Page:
‘AKP’s presidential system will lead to one-man rule’
Barçın Yinanç - firstname.lastname@example.orgThe government’s proposal for a presidential system is for “super presidentialism” that will lead to too much concentration of power in the president’s hands, prominent scholar Professor Ergun Özbudun has told the Hürriyet Daily News.
In contrast to what the ruling Justice and Development Party (AKP) argues, the presidential system is not a widespread success story across the world, with the exception of the U.S., according to Özbudun, a professor of law at Istanbul Şehir University.
Is this the first time Turkey has discussed changing to a presidential system, or is this an issue that has come up before?
Both are partly true. This is the first time it has become a major issue in Turkish politics. In the past, certain political leaders spoke in favor of the presidential system, such as the late president [Turgut] Özal in the 1980s and [Süleyman] Demirel in the 1990s. But it never became a major issue and it was forgotten. Today’s discussions are the first time it has become a primary issue in an election campaign. President Recep Tayyip Erdoğan is strongly pushing it. It appears that the coming parliamentary elections will center around this issue more than anything else. Erdoğan has made it very clear that if the AKP obtains a strong enough parliamentary majority, they will proceed with changing the constitution in a presidential direction.
So, when we look to the past, is it possible to say there has not been a systemic problem but rather a wish voiced by certain leaders?
I don’t think there is a systemic problem. Özal and Demirel mentioned it but did not pursue it vigorously. Maybe the reason some advocated a presidential system in the past is because they had been prime ministers with real political power before becoming president. In our system, the presidency is not a politically powerful position, but they wanted to exercise political power again.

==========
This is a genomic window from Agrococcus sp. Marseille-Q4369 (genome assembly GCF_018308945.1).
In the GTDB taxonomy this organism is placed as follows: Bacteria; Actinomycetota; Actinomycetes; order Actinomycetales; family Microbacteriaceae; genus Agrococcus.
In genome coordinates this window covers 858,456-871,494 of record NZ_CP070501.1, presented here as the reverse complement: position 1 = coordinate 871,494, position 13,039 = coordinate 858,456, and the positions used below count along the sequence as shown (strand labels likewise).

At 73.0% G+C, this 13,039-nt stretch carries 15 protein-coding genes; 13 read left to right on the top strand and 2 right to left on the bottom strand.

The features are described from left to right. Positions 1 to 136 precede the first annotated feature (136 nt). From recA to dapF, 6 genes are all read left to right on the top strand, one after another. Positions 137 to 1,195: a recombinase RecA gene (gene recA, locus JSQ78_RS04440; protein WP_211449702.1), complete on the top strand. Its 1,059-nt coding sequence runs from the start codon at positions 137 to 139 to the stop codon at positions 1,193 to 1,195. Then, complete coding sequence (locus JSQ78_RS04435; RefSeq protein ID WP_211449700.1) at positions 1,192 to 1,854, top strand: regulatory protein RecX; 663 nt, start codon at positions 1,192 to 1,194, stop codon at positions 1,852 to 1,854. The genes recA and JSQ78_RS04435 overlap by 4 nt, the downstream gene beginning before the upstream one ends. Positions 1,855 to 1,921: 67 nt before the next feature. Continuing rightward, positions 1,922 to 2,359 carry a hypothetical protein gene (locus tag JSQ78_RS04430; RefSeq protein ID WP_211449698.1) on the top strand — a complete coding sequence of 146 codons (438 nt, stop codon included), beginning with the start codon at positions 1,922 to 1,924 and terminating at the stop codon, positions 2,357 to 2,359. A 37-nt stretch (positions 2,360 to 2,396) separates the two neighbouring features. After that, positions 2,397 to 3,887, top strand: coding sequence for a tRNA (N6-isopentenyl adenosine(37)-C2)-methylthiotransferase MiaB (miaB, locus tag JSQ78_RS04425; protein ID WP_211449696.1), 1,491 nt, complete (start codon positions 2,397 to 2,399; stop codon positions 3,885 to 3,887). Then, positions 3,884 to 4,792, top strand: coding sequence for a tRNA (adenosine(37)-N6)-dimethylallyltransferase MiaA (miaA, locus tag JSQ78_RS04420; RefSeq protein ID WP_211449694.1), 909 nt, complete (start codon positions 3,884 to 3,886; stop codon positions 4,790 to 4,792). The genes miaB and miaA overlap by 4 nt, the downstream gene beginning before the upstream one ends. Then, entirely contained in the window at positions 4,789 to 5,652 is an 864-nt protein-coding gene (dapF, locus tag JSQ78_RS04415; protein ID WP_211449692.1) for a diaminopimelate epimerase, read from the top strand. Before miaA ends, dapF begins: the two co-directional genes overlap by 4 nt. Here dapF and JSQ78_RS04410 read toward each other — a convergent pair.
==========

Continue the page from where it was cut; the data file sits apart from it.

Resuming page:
So in the past there was never a strong demand for a presidential system from society?
Exactly. It was never an official position of the Motherland Party, even though the party’s leader, Özal, talked about it.
Today’s advocates of the system in the ruling Justice and Development Party (AKP) say countries are better governed under a presidential system. Is there a consensus among academics on the virtues of presidential systems overweighting those of parliamentary systems?
If there is something close to a consensus, it is the other way round. Most political scientists prefer a parliamentary system. The American style presidential system is perfectly democratic, but it is based on a strict separation of powers and a very effective system of checks and balances. It has a federal system where states’ governments have wide powers. It is based on the idea of limiting the central state. Our problem is that what the AKP proposes is not an American style presidency, but more or less one man rule without the checks and balances of the U.S. constitution.